Russia impacting Baltic domestic policy

Läti endise esiluuraja Jānis Kažociņši sõnul täidavad kaasmaalased Balti riikides rolli, mis oli Lääne-Euroopa kommunistlikel parteidel külma sõja ajal Nõukogude Liidu jaoks.

PHOTO: LETA

According to former Latvian intelligence chief Jānis Kažociņši, Russian compatriots fill the same role today for Russia in the Baltic States as Western European Communist parties did for the Kremlin during the Cold War. 

Kažociņš says President Vladimir Putin’s decade-long compatriots policy has been well coordinated and generously financed, and is considered legitimate in Russia – which is most significant. But although it sets long-term goals, he points out that the Kremlin is not actually interested in the welfare of its “compatriots” in the Baltic States [or elsewhere – edit.]. This is evidenced by how things are with Russians in Central Asia, where Russia deems other kinds of activities more important than compatriots’ welfare. “In Western Europe and particularly the Baltic States, compatriots now play the same role as Western European communist parties once did in the Cold War days for the Soviet Union,” he added.

On May 27th, Jānis Kažociņš spoke at the “Security Around the Baltic 2013” conference which featured, amongst others, Russia’s former deputy prime minister Boris Nemtsov, The Economist’s foreign desk chief Edward Lucas, Latvian defence minister Artis Pabriks and former US defence attaché in Sweden Bruce Acker.

Putin vs Ahmadinejad

Mr Kažociņš was born in the UK to a family of Latvian emigrants. He served for 30 years in the British defence forces, retiring as Brigadier General. Twice, in 2003 and 2008, he was nominated by the Latvian Parliament as director of SAB, a Latvian intelligence and counter-intelligence service roughly equivalent to the Estonian KaPo, though not involved in investigating crime.

At the Stockholm conference, Mr Kažociņš presented a landmark survey of Russian interests and methods of operation in the Baltic States. He suggested it is unlikely that the Baltic States are  the first thing on Mr Putin’s mind upon waking up in the morning.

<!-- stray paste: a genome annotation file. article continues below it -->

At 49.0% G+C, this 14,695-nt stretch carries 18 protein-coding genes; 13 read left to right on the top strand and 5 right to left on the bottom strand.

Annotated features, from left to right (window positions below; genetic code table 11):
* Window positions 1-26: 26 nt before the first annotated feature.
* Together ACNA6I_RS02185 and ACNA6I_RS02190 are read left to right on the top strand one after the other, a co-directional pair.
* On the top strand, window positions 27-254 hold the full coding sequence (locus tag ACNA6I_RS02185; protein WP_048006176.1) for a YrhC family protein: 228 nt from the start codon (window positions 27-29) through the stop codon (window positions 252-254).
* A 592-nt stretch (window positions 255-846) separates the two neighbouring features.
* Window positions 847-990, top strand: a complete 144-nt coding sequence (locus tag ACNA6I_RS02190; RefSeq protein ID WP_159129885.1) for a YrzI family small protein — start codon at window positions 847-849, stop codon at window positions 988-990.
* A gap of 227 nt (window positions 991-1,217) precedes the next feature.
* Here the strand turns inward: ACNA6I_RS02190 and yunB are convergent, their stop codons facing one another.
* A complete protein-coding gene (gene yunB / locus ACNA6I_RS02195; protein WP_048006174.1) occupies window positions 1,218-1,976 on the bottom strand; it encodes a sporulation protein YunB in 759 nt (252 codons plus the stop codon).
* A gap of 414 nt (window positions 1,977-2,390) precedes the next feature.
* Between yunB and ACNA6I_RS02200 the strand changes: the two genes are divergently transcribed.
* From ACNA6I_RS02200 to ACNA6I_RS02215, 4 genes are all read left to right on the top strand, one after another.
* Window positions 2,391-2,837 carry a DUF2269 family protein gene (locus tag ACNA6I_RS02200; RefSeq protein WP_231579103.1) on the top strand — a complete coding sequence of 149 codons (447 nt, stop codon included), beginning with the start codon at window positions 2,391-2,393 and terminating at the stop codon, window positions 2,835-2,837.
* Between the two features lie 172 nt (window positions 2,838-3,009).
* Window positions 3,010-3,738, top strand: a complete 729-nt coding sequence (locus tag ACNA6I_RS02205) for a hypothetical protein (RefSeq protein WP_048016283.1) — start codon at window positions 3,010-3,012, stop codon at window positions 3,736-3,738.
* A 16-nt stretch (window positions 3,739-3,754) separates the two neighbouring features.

However, the Latvian painted the following parallel: when the Iranian president Mahmoud Ahmadinejad made his infamous statement that Israel would be wiped off the world map [at an anti-Zionist conference, in Teheran, in 2006 – edit] and started developing nuclear arms, the world took it very seriously. Russia’s president, on his part, announced this spring that the 1939-1940 Winter War against Finland, was justified as it remedied a historical peace treaty error which left the Finnish border too close to St Petersburg. Simultaneously, Russia is pursuing a broadly based rearmament strategy. “In my opinion, this also should be taken seriously,” said Mr Kažociņš said.

According to him, the Russian Federation is still interested in the Baltic States and Russia seeks to maintain or recover them into its sphere of interests.

‘Why is Russia continually interested in the Baltic States?” asked Mr Kažociņš. “This is part of restoration of the superpower status, a fundamental goal of Russia’s security and foreign policy. It is also a part of Russia’s centuries-long paranoia. Through the demise of the Warsaw Pact and the collapse of the Soviet Union, Russia has lost its strategic depth in the West and feels endangered.”

According to him, the historic phobia suits Kremlin very well. He says that Russia actively desires to influence our domestic political, economic and financial processes, both openly and secretly, including by bribery and other nefarious means.

In Kažociņš’ opinion, Russia’s foreign and security arsenal is dominated by so called hard power [military might and some other methods – edit]. “This is the result of historical experience and thought processes developed during Soviet times,” he said.

“This is best seen in Russia’s budget priorities, which are characterised by dramatic increases in military spending. The money goes into the army, not where it is actually supposed to go – to diversify the economy and support the infrastructure. Exports of commodities and weapons serve as economic instruments in Russian foreign policy,” Kažociņš said.

Dreams contest

Soft power has become even more pronounced than the economy in Russia’s foreign political arsenal. “We all admire Russian culture, it is impressive," he said. At the same time, Russia’s political and foreign policy values are not at all attractive, except for some countries like Venezuela.

“The European Union offers democracy, prosperity, equal opportunity. The USA offers freedom, individualism and entrepreneurship. China offers an alternative economic model and jobs. Even the Soviet Union offered a dream of social equality. But what has the current Russian Federation to offer? Only things related to the past: a great victory in World War II,” said Mr Kažociņš.

“However, such [historic] things resonate somewhat in CIS countries and [amongst Russians] in the Baltic States, these having a shared history with Russia. In some countries, Russian compatriots make up a considerable percentage of population, and state-controlled Russian media is highly influential. All this makes for a network of influences. Add promotion of Russian culture, sports and history, and the impact multiplies.”

But In the end, this still is a forced friendship, and as such it cannot work for long, Kažociņš thinks. “As Margaret Thatcher said: if you have to insist you are a lady, then you are not.”

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